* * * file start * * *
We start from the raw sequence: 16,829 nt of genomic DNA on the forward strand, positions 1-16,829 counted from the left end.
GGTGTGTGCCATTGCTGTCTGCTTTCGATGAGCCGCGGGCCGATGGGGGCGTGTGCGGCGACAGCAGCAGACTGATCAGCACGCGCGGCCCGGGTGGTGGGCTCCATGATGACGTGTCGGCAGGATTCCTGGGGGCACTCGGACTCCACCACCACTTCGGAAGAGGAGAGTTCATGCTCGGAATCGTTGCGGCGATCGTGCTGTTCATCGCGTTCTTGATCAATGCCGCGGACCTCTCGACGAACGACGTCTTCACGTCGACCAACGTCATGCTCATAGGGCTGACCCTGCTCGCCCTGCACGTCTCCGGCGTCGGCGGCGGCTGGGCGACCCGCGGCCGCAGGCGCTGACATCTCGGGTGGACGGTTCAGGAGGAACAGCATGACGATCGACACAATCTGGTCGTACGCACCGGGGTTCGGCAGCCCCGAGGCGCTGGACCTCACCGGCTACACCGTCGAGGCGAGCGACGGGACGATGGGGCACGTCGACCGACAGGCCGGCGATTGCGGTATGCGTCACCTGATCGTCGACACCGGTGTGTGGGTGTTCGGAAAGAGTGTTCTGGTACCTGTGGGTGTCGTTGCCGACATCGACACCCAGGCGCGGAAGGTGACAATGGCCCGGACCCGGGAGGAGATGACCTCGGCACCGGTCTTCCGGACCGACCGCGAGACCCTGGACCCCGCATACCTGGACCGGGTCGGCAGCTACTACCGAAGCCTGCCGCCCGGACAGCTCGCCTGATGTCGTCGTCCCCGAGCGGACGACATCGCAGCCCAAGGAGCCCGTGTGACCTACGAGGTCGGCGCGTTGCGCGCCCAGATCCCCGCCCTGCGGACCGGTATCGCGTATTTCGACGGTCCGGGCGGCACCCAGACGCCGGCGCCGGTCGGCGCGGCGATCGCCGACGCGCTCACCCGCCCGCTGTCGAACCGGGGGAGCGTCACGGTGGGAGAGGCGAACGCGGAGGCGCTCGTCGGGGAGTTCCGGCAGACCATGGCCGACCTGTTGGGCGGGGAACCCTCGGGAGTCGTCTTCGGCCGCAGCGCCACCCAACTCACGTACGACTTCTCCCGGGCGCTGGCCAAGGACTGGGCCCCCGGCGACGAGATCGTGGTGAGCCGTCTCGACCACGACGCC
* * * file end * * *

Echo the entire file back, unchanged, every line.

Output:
We start from the raw sequence: 16,829 nt of genomic DNA on the forward strand, positions 1-16,829 counted from the left end.
GGTGTGTGCCATTGCTGTCTGCTTTCGATGAGCCGCGGGCCGATGGGGGCGTGTGCGGCGACAGCAGCAGACTGATCAGCACGCGCGGCCCGGGTGGTGGGCTCCATGATGACGTGTCGGCAGGATTCCTGGGGGCACTCGGACTCCACCACCACTTCGGAAGAGGAGAGTTCATGCTCGGAATCGTTGCGGCGATCGTGCTGTTCATCGCGTTCTTGATCAATGCCGCGGACCTCTCGACGAACGACGTCTTCACGTCGACCAACGTCATGCTCATAGGGCTGACCCTGCTCGCCCTGCACGTCTCCGGCGTCGGCGGCGGCTGGGCGACCCGCGGCCGCAGGCGCTGACATCTCGGGTGGACGGTTCAGGAGGAACAGCATGACGATCGACACAATCTGGTCGTACGCACCGGGGTTCGGCAGCCCCGAGGCGCTGGACCTCACCGGCTACACCGTCGAGGCGAGCGACGGGACGATGGGGCACGTCGACCGACAGGCCGGCGATTGCGGTATGCGTCACCTGATCGTCGACACCGGTGTGTGGGTGTTCGGAAAGAGTGTTCTGGTACCTGTGGGTGTCGTTGCCGACATCGACACCCAGGCGCGGAAGGTGACAATGGCCCGGACCCGGGAGGAGATGACCTCGGCACCGGTCTTCCGGACCGACCGCGAGACCCTGGACCCCGCATACCTGGACCGGGTCGGCAGCTACTACCGAAGCCTGCCGCCCGGACAGCTCGCCTGATGTCGTCGTCCCCGAGCGGACGACATCGCAGCCCAAGGAGCCCGTGTGACCTACGAGGTCGGCGCGTTGCGCGCCCAGATCCCCGCCCTGCGGACCGGTATCGCGTATTTCGACGGTCCGGGCGGCACCCAGACGCCGGCGCCGGTCGGCGCGGCGATCGCCGACGCGCTCACCCGCCCGCTGTCGAACCGGGGGAGCGTCACGGTGGGAGAGGCGAACGCGGAGGCGCTCGTCGGGGAGTTCCGGCAGACCATGGCCGACCTGTTGGGCGGGGAACCCTCGGGAGTCGTCTTCGGCCGCAGCGCCACCCAACTCACGTACGACTTCTCCCGGGCGCTGGCCAAGGACTGGGCCCCCGGCGACGAGATCGTGGTGAGCCGTCTCGACCACGACGCC